Makara Mythology

All the Legends, Myths and Mysteries
 

Mystical Creature of Thailand

Monster Hybrid Creature

The Makara, according to some ancient Hindu Mythology, is seen as a marvellous sea-creature depicted as half-fish and half-animal. Its character is defined by the mount of Varuna, the Hindu god of wind and sky and Ganga, the deity associated with the Ganges River.

The word means a "monster" which is in the capacity of a hybrid creature and is neither one thing nor another. In astrology, you could attribute it to the sign of Capricorn, one of twelve Zodiac symbols.

In Thailand, these bizarre beasts get viewed as aquatic monsters made up as a part serpent, part crocodile and part elephant. You can identify them by their crocodile heads with open toothy jaws, elephant trunks and serpent-like scales. Here they symbolise rainfall and the source of all existence and fertility.

They are said to be water guardians living beneath rivers, lakes and seas as well as it becomes connected to the earth via the cosmos.


Makara Images carved in stone


Intricate stone images can be viewed rising along the temple balustrades, as the reliefs on temple lintels, adorning Prangs or on rooftops. Not only do these beasts provide immense protection against evil spirits, but it's also that these magnificent monsters become highly regarded as powerful symbols in support of Thailand's rice-cultivating regions.

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Wat Sri Sawai


Unique specimens can be viewed enclosed within the stone laterite walls of the fifteenth century Khmer temple of Wat Sri Sawai in the Sukhothai province of Thailand. The three-tower style structure with its central twenty-metre prang seen here was believed to have been originally constructed as a Hindu shrine.

Stone Carvings of the Hindu god Vishnu, the preserver of the universe and other Hindu divinities have been found on the site. Wat Mahathat, which is three hundred metres away, is another magical place where you can view these mystical creatures.  


Makara Images at Wat Sri Sawai


Further afield, there are some extraordinary examples of these mysterious Makara figures. According to the Mon Hariphunchai period, specimens often appear by themselves for decorative purposes. You'll be able to see a rare Lan Na example with head and body lining the roof of the sala at Wat Ton Kwen in the town of Hang Dong.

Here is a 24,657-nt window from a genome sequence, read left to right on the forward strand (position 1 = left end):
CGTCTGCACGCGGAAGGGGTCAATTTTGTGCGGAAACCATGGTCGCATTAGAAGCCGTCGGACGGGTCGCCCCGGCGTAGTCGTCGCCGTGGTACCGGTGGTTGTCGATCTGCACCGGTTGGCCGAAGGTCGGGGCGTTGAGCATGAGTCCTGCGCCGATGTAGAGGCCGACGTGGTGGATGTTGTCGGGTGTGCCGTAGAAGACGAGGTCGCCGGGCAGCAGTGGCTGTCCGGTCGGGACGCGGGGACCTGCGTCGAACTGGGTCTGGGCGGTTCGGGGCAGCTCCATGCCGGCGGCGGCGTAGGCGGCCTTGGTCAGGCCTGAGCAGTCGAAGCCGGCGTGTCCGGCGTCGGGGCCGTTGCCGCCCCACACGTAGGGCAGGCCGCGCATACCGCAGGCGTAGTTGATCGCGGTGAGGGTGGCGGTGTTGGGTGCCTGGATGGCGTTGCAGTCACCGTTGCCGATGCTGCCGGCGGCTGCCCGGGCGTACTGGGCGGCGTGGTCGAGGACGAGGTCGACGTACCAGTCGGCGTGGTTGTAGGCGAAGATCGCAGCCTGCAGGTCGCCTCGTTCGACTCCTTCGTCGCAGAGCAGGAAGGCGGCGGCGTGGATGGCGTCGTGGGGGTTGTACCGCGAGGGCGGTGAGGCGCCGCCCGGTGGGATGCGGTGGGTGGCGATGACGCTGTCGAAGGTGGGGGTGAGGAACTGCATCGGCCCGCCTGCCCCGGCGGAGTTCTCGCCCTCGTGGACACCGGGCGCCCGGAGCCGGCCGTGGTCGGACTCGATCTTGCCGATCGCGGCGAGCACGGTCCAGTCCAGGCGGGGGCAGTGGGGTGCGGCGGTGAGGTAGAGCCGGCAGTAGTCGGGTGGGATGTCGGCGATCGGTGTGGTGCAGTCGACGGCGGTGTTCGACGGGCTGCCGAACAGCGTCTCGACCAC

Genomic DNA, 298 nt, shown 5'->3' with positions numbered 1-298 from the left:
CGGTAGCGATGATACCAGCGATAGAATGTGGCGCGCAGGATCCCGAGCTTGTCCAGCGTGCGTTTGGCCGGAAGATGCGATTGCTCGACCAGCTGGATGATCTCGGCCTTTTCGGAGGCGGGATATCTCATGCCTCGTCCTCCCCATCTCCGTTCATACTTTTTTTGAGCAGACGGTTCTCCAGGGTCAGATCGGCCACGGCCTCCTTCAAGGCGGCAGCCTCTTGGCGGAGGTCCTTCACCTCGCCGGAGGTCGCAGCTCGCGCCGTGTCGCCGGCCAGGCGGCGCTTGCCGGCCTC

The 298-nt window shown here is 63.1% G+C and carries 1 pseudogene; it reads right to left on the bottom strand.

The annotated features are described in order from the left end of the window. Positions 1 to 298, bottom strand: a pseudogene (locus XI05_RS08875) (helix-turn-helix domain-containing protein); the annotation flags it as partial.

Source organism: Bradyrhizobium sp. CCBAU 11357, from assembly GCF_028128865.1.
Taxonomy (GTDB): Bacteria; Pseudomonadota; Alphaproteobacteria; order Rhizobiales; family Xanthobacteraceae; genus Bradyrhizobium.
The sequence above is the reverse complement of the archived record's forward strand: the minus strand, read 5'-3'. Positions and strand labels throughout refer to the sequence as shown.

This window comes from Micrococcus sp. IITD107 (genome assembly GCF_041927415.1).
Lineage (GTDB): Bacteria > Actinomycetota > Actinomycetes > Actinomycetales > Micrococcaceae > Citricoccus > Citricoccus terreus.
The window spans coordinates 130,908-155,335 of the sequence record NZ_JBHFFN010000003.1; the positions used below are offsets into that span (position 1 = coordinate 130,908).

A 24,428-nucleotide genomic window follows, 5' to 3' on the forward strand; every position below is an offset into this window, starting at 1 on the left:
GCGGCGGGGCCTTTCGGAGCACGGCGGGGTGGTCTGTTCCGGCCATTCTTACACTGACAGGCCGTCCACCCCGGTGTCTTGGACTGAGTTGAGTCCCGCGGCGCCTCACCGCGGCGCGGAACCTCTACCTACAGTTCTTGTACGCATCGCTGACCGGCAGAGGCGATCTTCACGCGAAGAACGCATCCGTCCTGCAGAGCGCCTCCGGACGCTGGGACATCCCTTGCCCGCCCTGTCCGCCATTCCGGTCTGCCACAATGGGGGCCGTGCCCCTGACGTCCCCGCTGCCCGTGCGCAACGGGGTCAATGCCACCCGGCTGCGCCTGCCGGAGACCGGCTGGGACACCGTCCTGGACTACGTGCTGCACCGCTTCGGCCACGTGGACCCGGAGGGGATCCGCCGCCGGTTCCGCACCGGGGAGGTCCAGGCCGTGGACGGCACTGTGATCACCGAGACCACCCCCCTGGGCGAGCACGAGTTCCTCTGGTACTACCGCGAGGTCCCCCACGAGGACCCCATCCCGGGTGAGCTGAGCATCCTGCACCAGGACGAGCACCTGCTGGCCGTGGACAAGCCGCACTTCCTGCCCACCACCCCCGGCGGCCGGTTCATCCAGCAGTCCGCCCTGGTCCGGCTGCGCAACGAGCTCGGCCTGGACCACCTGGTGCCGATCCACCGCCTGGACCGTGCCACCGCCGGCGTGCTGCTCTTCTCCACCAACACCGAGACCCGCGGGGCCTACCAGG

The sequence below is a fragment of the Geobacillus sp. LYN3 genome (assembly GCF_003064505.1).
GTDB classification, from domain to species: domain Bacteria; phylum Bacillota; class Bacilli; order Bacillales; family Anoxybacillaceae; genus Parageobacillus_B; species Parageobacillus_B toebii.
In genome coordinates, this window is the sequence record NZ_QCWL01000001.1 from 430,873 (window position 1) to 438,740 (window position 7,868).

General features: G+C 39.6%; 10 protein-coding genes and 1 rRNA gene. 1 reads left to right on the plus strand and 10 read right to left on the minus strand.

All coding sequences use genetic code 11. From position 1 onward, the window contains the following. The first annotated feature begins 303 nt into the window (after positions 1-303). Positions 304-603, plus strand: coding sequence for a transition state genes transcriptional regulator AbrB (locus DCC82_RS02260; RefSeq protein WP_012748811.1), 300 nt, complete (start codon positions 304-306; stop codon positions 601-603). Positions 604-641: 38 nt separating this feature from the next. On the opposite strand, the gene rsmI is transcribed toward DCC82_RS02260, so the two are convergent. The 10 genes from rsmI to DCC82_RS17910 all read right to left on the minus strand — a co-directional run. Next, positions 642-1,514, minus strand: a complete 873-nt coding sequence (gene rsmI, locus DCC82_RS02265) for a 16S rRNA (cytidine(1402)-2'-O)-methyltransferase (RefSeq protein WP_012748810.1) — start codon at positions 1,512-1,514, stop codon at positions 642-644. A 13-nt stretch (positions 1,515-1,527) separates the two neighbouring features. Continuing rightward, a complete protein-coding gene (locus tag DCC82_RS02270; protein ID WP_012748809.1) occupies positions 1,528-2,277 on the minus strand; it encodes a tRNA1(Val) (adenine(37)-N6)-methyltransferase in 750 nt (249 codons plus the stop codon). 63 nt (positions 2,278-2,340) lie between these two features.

Another with the head only can be seen at Wat Kukut in Lamphun. Also known as Wat Chama Devi, it got named after the princess who first ruled Hariphunchai. Her son, King Mahandayok, built the temple in the early 8th century. The Chedis are incredible examples of Mon architecture. Hang Dong and Lamphun lie just a short distance south of Chiang Mai and well worth a visit.


Makara on the roof at Wat Ton Kwen


During the Lan Na period, the Makara is almost always merged with the body of the serpent-like creature known as the Naga. Features here would include small crocodile-like legs that sprout in front and behind the body while the tail section coil up much like that of a snake. Some even end as a type of rising flame.

Examples of these seemingly immortal beings you'll find flanking the stairwells of Buddhist temple monasteries. The balustrades are usually where these monster critters prefer to reside all the while acting as protective guardians.

They appear in all periods of classical northern style Thai art. You will see them on both sides of the stairwells, all of which have five heads with the largest one in the centre. They are justly imposing and impressive and could even be considered handsome.

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Makara Images at Wat Chedi Luang


Some of the most exquisite examples of Burmese and Thai Lan Na periods you'll find at Wat Chedi Luang, a Buddhist temple in the historic part of Chiang Mai. You'll find the heads of these rather ferocious snarling creatures sporting glorious crowns, all of which are attached to serpent-like torsos with intricately patterned scales. They appear to glide down from the balustrades.

Similar examples of the Makara you'll find at Wat Umong Maha Thera Chan, one of many Buddhist temples located within the old city moat of the same city. 

Another excellent example of these monstrous and magnificent creatures you'll be able to see at Wat Suan Dok, located just west of the old city walls on Suthep Road in Chiang Mai. One of the serpent-like creature found here has a head with a rather menacingly looking open mouth that sports a beautifully carved ornamented floral tendril complete with a serpent-like floral torso as seen below.

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Makara Images at Wat Suan Dok

You may also like these Thai Mythologies

Naga is a serpent-like protector of Buddha  

Garuda is a mythical birdlike creature in Hindu and Buddhist mythology.

Hongsa is often seen as a glittering five metre tall swan-like figure gracing the prow of a royal barge or perched high on the apex of temple roofs. 

Apsonsi appears in the form of a half-woman and half-lion 

Kinnari appears in the form of a half-woman and half-bird. 

Erawan is a three-headed mythical elephant of Hindu origin. The elephant statue seen in the photo is in the province of Samut Prakan just outside Bangkok. 

Yaksha appears in the form of a grimacing giant statue. 

Singha has a lion-like figure whose primary function is to guard temples.

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